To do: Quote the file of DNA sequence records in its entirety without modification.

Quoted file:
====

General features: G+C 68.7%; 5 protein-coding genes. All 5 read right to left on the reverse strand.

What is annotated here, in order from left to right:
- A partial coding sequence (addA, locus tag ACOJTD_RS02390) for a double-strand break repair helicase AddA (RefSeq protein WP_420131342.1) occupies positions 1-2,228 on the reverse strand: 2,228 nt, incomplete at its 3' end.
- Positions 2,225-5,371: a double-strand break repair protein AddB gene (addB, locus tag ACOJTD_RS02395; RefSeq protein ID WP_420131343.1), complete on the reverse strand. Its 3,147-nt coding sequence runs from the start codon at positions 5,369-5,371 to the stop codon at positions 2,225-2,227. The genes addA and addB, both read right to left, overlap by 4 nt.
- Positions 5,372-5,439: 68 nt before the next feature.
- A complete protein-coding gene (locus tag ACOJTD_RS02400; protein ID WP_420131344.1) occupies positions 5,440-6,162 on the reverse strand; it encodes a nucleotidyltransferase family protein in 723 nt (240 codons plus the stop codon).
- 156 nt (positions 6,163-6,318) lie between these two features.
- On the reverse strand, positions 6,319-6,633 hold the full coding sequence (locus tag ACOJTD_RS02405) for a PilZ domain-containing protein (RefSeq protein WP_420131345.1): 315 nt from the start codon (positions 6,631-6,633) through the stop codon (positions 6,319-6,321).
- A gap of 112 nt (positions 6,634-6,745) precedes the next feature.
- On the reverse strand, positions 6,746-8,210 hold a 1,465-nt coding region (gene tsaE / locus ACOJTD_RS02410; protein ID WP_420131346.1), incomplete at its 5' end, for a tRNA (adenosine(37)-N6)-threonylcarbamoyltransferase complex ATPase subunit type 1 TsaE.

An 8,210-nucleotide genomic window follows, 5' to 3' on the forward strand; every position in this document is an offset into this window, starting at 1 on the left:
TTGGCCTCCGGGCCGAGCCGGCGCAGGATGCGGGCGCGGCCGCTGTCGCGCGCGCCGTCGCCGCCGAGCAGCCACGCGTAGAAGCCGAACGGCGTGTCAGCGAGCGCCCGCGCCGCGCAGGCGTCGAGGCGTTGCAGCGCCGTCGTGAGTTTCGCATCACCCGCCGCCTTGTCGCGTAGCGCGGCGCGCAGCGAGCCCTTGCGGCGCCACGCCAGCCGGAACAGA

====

General features: G+C 68.7%; 5 protein-coding genes. All 5 read right to left on the reverse strand.

What is annotated here, in order from left to right:
- A partial coding sequence (addA, locus tag ACOJTD_RS02390) for a double-strand break repair helicase AddA (RefSeq protein WP_420131342.1) occupies positions 1-2,228 on the reverse strand: 2,228 nt, incomplete at its 3' end.
- Positions 2,225-5,371: a double-strand break repair protein AddB gene (addB, locus tag ACOJTD_RS02395; RefSeq protein ID WP_420131343.1), complete on the reverse strand. Its 3,147-nt coding sequence runs from the start codon at positions 5,369-5,371 to the stop codon at positions 2,225-2,227. The genes addA and addB, both read right to left, overlap by 4 nt.
- Positions 5,372-5,439: 68 nt before the next feature.
- A complete protein-coding gene (locus tag ACOJTD_RS02400; protein ID WP_420131344.1) occupies positions 5,440-6,162 on the reverse strand; it encodes a nucleotidyltransferase family protein in 723 nt (240 codons plus the stop codon).
- 156 nt (positions 6,163-6,318) lie between these two features.
- On the reverse strand, positions 6,319-6,633 hold the full coding sequence (locus tag ACOJTD_RS02405) for a PilZ domain-containing protein (RefSeq protein WP_420131345.1): 315 nt from the start codon (positions 6,631-6,633) through the stop codon (positions 6,319-6,321).
- A gap of 112 nt (positions 6,634-6,745) precedes the next feature.
- On the reverse strand, positions 6,746-8,210 hold a 1,465-nt coding region (gene tsaE / locus ACOJTD_RS02410; protein ID WP_420131346.1), incomplete at its 5' end, for a tRNA (adenosine(37)-N6)-threonylcarbamoyltransferase complex ATPase subunit type 1 TsaE.

An 8,210-nucleotide genomic window follows, 5' to 3' on the forward strand; every position in this document is an offset into this window, starting at 1 on the left:
TTGGCCTCCGGGCCGAGCCGGCGCAGGATGCGGGCGCGGCCGCTGTCGCGCGCGCCGTCGCCGCCGAGCAGCCACGCGTAGAAGCCGAACGGCGTGTCAGCGAGCGCCCGCGCCGCGCAGGCGTCGAGGCGTTGCAGCGCCGTCGTGAGTTTCGCATCACCCGCCGCCTTGTCGCGTAGCGCGGCGCGCAGCGAGCCCTTGCGGCGCCACGCCAGCCGGAACAGA